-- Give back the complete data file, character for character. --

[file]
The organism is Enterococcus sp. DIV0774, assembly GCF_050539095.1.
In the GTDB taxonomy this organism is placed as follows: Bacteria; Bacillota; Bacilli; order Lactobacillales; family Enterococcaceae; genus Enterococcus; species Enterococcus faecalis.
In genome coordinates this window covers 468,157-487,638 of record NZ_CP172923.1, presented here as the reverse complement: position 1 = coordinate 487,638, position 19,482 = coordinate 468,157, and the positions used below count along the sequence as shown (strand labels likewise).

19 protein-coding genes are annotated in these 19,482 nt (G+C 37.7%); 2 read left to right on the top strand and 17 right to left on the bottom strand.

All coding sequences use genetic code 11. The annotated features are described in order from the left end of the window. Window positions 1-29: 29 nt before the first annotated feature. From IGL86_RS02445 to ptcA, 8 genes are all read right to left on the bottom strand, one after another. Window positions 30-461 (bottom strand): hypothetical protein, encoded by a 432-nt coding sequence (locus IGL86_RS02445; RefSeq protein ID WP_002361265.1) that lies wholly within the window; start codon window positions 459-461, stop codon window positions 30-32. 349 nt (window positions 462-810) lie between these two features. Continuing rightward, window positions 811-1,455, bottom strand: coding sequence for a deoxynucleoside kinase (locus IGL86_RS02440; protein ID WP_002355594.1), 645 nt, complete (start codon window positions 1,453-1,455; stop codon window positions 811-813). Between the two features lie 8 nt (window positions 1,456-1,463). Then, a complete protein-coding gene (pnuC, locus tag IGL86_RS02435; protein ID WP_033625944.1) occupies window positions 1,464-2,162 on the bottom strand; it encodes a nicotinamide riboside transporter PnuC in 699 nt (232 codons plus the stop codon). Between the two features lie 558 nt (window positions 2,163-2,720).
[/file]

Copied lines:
The organism is Enterococcus sp. DIV0774, assembly GCF_050539095.1.
In the GTDB taxonomy this organism is placed as follows: Bacteria; Bacillota; Bacilli; order Lactobacillales; family Enterococcaceae; genus Enterococcus; species Enterococcus faecalis.
In genome coordinates this window covers 468,157-487,638 of record NZ_CP172923.1, presented here as the reverse complement: position 1 = coordinate 487,638, position 19,482 = coordinate 468,157, and the positions used below count along the sequence as shown (strand labels likewise).

19 protein-coding genes are annotated in these 19,482 nt (G+C 37.7%); 2 read left to right on the top strand and 17 right to left on the bottom strand.

All coding sequences use genetic code 11. The annotated features are described in order from the left end of the window. Window positions 1-29: 29 nt before the first annotated feature. From IGL86_RS02445 to ptcA, 8 genes are all read right to left on the bottom strand, one after another. Window positions 30-461 (bottom strand): hypothetical protein, encoded by a 432-nt coding sequence (locus IGL86_RS02445; RefSeq protein ID WP_002361265.1) that lies wholly within the window; start codon window positions 459-461, stop codon window positions 30-32. 349 nt (window positions 462-810) lie between these two features. Continuing rightward, window positions 811-1,455, bottom strand: coding sequence for a deoxynucleoside kinase (locus IGL86_RS02440; protein ID WP_002355594.1), 645 nt, complete (start codon window positions 1,453-1,455; stop codon window positions 811-813). Between the two features lie 8 nt (window positions 1,456-1,463). Then, a complete protein-coding gene (pnuC, locus tag IGL86_RS02435; protein ID WP_033625944.1) occupies window positions 1,464-2,162 on the bottom strand; it encodes a nicotinamide riboside transporter PnuC in 699 nt (232 codons plus the stop codon). Between the two features lie 558 nt (window positions 2,163-2,720).